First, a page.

How is tequila distilled?

Answered by Michael Blake

, a spirit that has captured the hearts of many, undergoes a meticulous distillation process to achieve its unique and vibrant flavors. As an expert sommelier and brewer, I have had the privilege of witnessing and understanding the art of tequila distillation.

The first step in the distillation process involves the use of steel distillation columns. These columns are designed to remove impurities and concentrate the from the fermented agave . The fermented juice, also known as “mosto,” is obtained from the heart of the agave plant, which is roasted and crushed to extract its flavorful juices.

Once the mosto is collected, it is transferred to the distillation columns. These tall steel structures allow for a separation of the various components present in the mosto, primarily and alcohol. The columns utilize the principle of fractional distillation, where the liquid is heated and vaporized, and then condensed back into a liquid form.

During this process, water is removed, and the alcohol is concentrated. The separation occurs due to the different boiling points of water and alcohol. Water, having a lower boiling point, evaporates first, while the alcohol remains in liquid form. This allows for the removal of impurities and the desired concentration of alcohol.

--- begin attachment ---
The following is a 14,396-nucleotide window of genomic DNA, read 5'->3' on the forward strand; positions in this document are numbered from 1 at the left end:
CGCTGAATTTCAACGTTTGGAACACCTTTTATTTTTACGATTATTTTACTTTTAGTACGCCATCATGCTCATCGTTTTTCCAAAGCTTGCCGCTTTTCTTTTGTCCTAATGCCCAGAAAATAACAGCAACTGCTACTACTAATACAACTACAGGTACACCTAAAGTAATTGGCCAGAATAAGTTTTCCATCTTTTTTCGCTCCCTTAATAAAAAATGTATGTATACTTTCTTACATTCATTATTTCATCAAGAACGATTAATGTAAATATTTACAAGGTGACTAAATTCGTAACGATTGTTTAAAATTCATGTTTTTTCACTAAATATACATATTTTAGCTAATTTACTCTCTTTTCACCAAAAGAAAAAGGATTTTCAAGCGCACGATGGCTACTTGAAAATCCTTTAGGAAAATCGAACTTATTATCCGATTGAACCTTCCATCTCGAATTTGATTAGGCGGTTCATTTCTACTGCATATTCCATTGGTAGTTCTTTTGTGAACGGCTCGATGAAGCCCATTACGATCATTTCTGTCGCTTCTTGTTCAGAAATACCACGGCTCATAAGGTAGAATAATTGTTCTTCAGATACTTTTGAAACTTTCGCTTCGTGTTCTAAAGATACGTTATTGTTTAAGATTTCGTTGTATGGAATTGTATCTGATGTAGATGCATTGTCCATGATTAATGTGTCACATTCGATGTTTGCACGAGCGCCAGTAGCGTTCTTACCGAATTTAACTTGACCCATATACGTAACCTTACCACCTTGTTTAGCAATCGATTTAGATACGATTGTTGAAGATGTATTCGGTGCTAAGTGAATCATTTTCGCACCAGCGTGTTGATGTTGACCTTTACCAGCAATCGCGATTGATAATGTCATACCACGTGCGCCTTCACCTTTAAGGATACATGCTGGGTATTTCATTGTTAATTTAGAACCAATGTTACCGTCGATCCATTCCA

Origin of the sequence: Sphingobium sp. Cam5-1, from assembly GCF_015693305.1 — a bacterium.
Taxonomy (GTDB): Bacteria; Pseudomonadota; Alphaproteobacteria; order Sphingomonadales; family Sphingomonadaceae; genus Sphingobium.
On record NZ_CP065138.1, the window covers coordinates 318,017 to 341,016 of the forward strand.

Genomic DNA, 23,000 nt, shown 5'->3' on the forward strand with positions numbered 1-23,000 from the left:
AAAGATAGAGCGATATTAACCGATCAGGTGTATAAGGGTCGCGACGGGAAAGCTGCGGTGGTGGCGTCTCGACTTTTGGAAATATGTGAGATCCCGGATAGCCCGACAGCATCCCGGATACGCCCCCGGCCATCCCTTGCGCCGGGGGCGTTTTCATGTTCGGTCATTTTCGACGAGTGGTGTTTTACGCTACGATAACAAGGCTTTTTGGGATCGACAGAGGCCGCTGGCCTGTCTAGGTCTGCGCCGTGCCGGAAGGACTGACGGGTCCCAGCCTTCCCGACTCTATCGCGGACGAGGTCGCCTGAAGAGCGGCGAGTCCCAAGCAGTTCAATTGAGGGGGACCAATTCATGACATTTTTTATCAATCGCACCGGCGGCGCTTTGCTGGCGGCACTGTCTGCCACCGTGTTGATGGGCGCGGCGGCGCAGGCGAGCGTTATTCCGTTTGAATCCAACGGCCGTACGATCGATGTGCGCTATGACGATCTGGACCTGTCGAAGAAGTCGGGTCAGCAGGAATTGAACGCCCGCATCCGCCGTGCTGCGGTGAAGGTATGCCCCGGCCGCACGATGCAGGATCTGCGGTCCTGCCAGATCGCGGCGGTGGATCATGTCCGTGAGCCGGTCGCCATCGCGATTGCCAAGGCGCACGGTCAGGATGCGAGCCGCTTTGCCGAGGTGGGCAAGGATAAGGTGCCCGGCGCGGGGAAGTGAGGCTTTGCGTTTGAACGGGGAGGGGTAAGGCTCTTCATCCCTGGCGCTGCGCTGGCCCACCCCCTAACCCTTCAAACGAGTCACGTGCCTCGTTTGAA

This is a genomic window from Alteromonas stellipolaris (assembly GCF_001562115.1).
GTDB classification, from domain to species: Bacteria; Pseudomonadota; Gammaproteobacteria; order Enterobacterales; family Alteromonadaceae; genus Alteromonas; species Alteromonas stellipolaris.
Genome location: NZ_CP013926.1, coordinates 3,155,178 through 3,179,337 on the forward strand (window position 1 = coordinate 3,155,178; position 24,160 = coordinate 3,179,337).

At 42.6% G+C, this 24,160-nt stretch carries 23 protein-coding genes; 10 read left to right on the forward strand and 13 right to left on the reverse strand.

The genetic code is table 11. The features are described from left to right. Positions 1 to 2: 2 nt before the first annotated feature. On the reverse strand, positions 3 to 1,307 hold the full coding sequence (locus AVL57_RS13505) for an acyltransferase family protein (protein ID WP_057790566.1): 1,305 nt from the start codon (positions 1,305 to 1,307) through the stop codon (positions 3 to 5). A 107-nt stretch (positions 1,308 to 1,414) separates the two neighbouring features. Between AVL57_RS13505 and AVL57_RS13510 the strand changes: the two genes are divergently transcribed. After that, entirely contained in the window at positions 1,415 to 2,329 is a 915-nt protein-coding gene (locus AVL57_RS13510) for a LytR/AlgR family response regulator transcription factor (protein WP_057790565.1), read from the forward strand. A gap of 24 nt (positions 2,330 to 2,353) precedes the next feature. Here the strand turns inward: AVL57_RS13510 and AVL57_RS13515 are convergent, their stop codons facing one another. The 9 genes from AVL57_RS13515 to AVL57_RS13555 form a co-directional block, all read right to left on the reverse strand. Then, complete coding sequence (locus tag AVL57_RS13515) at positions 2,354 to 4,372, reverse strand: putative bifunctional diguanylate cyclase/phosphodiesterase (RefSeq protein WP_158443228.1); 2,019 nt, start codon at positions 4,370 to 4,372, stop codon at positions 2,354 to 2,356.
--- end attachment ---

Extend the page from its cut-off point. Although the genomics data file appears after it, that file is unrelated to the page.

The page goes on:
After the first distillation process, the resulting liquid is known as “ordinario.” It typically has an alcohol content ranging from 20-30%. However, to achieve the desired strength and flavor profile, a second distillation is required.

The second distillation takes place in stills, which are copper vessels used for refining and further concentrating the alcohol. The stills play a crucial role in shaping the final character of the tequila. The liquid from the first distillation, or ordinario, is transferred to the stills for this second round of distillation.

The stills are heated, causing the liquid to vaporize once again. As the vapor rises, it passes through the neck of the still and condenses back into liquid form. This process helps to refine the flavors and aromas of the tequila, as well as increase its alcohol content.

The resulting tequila from the second distillation typically has an alcohol content ranging from 55-65%, depending on the brand and desired strength. This high alcohol content contributes to the bold and intense flavors that tequila is known for.

It is worth mentioning that tequila production is a highly regulated process in Mexico, and it must adhere to strict guidelines to be classified as tequila. The use of specific agave varieties, such as Weber Blue Agave, and the geographical location of production are some of the factors that determine whether a spirit can be called tequila.

Tequila distillation is a fascinating process that involves the removal of water and concentration of alcohol from fermented agave juice. The use of steel distillation columns and copper stills helps to refine the flavors, aromas, and alcohol content, resulting in the distinctive and beloved spirit that we know as tequila.